Guy Ledger is a Client Director within SNC-Lavalin’s Atkins business. In an interview with World Water-Tech, Guy gives his insight on direct procurement, both in the UK and internationally.

Until now, UK water companies have themselves raised finance for their major projects and investments. But that’s changing as Ofwat starts to drive more competition into the sector. What new and innovative partnerships are emerging as a result?

In my role as client director for Atkins, a member of the SNC-Lavalin Group, and having seen 25 years of change within the water industry, I’d say something of a revolution is now underway. We’ve seen competition in the water retail sector go live, giving businesses across England the option to switch suppliers and consolidate their water and wastewater services. The next step is direct procurement. This means we’ll see water companies going to the marketplace not just for design and construction of very large projects with a value of £100 million or more, as they’ve always done, but also for project financing. This will no doubt open up the opportunity for new consortia to deliver the industry’s biggest and most exciting projects. For me, raising project-specific finance from new investors and consortia could really change the dynamics of the market, leading to commercial innovation and ultimately better value for end users.

Where are we seeing direct procurement already being used?

It’s a model already being used in the £4.2 billion Thames Tideway ‘super-sewer’, London’s second biggest infrastructure project after Crossrail, which is being funded through a combination of increases in Thames Water customers’ bills together with a £2.8 billion investment from Tideway, whose investors have invested £1.2 billion of equity.

Is it a viable option for water utilities outside of the UK?

We can also look to the Middle East for inspiration. In the emirate of Ajman, construction of a state-of-the-art wastewater treatment facility, along with a centralised waste water network – the first Emirate-wide centralised piped drainage system in the whole of the UAE – is complete and providing high quality service. Atkins were involved in our capacity as the lender’s engineer. This type of project took a different funding and operating model: build, own, operate, and transfer (BOOT).  Funding was raised through a private finance consortium to pay for design and construction costs. Now that the facility is in operation, the loan gets repaid through revenue generation, i.e. billing individual customers.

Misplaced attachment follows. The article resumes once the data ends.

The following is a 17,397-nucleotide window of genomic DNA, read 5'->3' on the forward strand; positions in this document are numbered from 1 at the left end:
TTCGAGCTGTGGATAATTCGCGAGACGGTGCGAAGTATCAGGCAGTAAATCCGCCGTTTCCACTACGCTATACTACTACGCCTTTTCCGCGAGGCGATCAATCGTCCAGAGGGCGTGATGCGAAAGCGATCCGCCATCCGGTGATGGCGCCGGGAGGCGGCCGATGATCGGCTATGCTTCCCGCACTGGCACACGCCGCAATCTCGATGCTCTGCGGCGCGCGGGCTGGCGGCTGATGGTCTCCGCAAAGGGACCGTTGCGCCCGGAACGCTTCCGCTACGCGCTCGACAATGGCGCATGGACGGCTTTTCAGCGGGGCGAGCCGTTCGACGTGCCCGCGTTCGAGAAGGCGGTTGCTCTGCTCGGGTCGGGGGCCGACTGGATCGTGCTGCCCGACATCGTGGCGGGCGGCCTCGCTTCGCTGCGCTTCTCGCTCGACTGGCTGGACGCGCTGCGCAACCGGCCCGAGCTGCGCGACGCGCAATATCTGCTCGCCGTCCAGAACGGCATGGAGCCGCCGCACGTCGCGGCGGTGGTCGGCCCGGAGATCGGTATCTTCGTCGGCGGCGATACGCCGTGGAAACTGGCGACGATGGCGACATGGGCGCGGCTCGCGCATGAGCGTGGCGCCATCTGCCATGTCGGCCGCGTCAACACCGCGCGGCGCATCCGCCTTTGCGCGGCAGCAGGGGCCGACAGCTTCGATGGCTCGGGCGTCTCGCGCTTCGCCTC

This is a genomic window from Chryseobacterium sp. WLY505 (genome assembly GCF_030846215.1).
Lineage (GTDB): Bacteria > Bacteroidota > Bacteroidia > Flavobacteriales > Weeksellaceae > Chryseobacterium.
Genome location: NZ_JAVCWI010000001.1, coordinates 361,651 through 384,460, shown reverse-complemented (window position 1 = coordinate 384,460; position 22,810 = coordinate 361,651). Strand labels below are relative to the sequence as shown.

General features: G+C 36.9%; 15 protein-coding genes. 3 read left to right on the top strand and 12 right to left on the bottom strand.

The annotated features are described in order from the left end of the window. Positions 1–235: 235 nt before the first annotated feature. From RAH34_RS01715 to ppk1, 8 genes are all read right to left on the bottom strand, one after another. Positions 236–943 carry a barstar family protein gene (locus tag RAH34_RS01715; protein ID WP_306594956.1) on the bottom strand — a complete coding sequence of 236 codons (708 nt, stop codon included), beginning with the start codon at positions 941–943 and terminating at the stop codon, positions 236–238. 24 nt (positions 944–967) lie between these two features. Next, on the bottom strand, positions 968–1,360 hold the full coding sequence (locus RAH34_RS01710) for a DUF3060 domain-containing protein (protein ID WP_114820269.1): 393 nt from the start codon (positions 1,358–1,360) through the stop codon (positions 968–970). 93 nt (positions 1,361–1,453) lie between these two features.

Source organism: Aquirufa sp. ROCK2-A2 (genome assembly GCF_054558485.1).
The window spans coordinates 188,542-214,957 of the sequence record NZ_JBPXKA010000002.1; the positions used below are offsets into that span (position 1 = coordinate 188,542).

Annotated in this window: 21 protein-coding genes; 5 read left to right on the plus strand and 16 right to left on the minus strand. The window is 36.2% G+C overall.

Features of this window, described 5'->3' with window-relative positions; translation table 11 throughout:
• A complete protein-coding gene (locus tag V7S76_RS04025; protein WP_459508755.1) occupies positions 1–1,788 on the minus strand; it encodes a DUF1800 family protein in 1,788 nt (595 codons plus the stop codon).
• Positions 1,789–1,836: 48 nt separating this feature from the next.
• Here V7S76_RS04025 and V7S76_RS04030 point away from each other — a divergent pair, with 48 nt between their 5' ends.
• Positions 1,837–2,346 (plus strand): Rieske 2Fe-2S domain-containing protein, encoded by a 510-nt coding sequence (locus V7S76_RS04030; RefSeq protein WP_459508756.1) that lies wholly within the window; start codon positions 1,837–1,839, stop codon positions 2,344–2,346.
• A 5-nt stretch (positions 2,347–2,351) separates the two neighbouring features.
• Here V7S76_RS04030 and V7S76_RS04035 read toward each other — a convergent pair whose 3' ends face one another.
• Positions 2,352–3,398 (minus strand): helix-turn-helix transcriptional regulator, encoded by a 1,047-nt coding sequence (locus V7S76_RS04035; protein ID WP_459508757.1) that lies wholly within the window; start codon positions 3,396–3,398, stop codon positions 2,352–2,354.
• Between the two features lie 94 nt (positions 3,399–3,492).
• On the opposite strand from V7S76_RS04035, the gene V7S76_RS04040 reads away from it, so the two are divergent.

What can we learn from this type of funding model?

When it works well –the results mean successful delivery of ambitious, large-scale infrastructure projects that otherwise would have never got off the ground.

Will it raise investor interest in the water sector? What advice would you give to companies looking at direct procurement?

Back in the UK, if a mechanism should come into play that forces larger projects through to direct procurement – such as big reservoir projects that cut across water companies’ boundaries – it may well be the case that we’ll see plenty of lenders prepared to take project finance risk. From an investor’s angle, direct procurement will see the opening up of new and attractive propositions, and even a raft of inter-sector investment opportunities could come to the forefront within a few years. One thing we know for certain is that there are early signs of significant change ahead. And market participants need to be planning for these changes now to ensure that the Ofwat vision can be delivered.

Join Guy Ledger from Atkins at the upcoming World Water-Tech Innovation Summit where he will be chairing the session “Getting Deals Done with Innovative Procurement Models” on February 20.

Guy will be joined by the following experts on the panel:

Wim Drossaert, Chief Executive Officer, Dunea, Netherlands
Jon Loveday, Group Commercial & Transformation Director, Thames Water, United Kingdom
David Tyler, Associate Director, Water & Wastewater Sector Specialist, European Bank for Reconstruction and Development, United Kingdom

 See full agenda at: